School of Biological Sciences, Flinders University, South Australia, Australia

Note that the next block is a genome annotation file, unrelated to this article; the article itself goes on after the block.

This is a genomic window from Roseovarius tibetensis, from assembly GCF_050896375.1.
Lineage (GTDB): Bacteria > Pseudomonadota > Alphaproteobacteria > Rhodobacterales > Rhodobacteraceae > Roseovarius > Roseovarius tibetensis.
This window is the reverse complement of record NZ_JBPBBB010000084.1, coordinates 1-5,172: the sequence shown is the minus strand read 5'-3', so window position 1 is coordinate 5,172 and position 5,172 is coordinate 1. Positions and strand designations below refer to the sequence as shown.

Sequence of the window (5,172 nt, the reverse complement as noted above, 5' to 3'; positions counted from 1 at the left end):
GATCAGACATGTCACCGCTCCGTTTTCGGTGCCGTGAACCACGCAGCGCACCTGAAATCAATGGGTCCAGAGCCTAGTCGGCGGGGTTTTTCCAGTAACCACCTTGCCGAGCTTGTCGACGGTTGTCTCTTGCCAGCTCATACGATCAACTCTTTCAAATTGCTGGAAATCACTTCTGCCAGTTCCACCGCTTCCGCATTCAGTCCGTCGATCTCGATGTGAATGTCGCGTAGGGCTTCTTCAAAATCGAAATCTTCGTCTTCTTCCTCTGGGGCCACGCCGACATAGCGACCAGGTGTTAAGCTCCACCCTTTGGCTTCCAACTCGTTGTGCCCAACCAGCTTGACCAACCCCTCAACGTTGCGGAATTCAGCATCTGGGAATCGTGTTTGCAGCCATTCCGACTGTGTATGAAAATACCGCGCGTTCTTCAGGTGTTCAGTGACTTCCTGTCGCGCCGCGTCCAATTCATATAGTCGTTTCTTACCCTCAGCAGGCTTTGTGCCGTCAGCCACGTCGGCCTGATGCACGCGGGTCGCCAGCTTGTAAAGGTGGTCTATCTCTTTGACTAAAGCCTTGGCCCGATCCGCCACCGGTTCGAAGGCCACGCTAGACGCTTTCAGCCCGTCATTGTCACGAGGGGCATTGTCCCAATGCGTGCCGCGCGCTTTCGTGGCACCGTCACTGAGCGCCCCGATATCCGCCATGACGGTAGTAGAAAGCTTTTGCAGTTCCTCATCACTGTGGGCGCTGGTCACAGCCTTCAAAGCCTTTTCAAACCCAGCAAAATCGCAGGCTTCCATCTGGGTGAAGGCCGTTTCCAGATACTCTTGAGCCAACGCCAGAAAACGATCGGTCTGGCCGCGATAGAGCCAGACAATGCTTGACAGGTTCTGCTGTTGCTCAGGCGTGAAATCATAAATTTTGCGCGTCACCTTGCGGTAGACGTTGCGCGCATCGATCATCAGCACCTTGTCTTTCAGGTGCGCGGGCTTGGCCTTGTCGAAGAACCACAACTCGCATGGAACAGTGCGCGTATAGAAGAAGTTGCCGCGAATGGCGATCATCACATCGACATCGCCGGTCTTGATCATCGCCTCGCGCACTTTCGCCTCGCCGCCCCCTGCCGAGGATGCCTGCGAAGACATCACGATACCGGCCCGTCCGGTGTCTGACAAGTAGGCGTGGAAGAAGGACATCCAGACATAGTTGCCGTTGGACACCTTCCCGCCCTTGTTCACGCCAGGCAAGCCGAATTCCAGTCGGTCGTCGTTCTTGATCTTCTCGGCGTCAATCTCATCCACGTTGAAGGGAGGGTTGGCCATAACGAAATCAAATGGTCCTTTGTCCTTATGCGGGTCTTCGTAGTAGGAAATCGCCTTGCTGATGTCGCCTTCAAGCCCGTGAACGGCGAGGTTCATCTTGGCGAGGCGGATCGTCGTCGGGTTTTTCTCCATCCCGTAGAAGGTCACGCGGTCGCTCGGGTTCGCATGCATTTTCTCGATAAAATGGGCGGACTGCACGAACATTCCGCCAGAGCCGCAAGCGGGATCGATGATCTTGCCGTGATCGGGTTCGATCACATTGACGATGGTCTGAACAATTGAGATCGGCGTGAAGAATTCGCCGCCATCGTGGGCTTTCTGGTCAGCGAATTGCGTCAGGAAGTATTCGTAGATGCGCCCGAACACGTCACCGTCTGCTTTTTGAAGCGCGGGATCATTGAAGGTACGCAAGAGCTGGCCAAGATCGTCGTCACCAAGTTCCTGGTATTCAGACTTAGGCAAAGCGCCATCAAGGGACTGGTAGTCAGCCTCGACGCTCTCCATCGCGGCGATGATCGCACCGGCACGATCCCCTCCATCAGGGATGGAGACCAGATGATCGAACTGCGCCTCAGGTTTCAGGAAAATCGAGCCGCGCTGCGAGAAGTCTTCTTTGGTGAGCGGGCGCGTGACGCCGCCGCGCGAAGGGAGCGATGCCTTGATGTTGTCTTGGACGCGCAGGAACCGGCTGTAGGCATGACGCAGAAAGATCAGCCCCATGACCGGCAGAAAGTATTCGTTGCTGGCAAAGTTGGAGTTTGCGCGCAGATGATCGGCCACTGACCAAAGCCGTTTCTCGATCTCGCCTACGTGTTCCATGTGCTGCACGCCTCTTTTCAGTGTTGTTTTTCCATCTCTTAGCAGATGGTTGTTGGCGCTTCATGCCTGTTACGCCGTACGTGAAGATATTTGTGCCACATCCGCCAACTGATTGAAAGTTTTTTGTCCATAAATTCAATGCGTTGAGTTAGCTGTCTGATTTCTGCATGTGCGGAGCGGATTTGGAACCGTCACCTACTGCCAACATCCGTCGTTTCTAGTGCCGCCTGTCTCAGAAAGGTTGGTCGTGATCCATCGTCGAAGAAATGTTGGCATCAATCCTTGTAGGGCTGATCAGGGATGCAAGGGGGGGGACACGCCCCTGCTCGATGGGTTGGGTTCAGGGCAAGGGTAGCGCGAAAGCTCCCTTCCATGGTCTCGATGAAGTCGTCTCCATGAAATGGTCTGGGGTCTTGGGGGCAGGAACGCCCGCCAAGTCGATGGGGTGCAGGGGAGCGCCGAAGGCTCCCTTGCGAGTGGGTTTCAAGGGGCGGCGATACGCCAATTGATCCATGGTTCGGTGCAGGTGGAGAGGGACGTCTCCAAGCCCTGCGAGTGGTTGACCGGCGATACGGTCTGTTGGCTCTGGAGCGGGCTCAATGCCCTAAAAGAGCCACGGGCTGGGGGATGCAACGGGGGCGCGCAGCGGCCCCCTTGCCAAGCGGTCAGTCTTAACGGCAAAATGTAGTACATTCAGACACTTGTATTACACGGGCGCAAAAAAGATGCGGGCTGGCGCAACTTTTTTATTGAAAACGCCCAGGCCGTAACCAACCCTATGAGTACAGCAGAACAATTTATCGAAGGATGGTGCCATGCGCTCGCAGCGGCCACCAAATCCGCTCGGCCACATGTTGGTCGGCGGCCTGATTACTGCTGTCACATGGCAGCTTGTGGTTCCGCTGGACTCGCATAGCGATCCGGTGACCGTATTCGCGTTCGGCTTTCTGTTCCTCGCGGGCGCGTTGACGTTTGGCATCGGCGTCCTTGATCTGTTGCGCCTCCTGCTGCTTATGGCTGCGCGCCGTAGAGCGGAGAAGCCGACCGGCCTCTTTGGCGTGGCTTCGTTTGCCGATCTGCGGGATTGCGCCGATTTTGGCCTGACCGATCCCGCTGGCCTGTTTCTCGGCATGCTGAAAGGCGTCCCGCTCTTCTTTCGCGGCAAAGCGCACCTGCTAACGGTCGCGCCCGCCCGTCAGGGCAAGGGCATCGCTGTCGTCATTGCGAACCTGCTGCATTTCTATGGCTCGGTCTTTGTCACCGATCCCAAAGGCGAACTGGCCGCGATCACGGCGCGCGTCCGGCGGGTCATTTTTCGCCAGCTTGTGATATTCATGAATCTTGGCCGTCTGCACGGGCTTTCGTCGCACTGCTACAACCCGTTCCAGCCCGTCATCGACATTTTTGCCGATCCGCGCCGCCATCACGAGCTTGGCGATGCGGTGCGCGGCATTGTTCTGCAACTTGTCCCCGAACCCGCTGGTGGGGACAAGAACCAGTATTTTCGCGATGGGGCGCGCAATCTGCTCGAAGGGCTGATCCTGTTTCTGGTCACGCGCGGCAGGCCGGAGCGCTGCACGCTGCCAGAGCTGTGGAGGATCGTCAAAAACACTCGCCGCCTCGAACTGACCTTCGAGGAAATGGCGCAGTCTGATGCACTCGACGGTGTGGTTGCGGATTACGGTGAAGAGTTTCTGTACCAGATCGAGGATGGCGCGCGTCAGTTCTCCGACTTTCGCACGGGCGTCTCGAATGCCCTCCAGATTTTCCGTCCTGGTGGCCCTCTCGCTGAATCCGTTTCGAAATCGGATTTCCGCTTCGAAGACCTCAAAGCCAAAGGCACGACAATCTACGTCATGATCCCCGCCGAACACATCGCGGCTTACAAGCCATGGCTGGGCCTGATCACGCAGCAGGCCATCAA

The laboratory is a critical part of an undergraduate science degree. In this space, students apply knowledge gained through the lecture series by participating in laboratory activities designed to test concepts. Traditionally the activities require the application of prescribed step-by-step protocols which often result in a predicted outcome. The nature of this traditional laboratory experience limits the opportunity for students to develop critical thinking and analysis skills both fundamental to research science. Inquiry-based laboratories have been shown to result in a deeper understanding of scientific content and improve students' attitudes towards science. To improve the engagement and learning outcomes of our large first year biology cohort, the laboratories were redeveloped into guided-inquiry. The guided-inquiry laboratories were run weekly in large classes of a 100 students to increase student contact and facilitate teaching efficiency. Teams of students were guided by an educator to design and carry out an experiment. The impact of the move to inquiry-based learning on student satisfaction and learning outcomes was evaluated by surveying students and comparing exam data before and after the redevelopment. An analysis of the survey data indicated high levels of student satisfaction. Students thought the laboratories improved the quality of their university experience, helped them to understand the major concepts of the topics, challenged them intellectually and helped to develop data analysis skills. Overall, there was a significant improvement in student answers to exam questions (paired t-test p=0.001). There was a further significant improvement in exam questions identified as content-related before the redevelopment and laboratory-related after the redevelopment (paired t-test p=0.0001). These findings suggest that inquiry-based learning can improve student experience and learning outcomes in a laboratory context.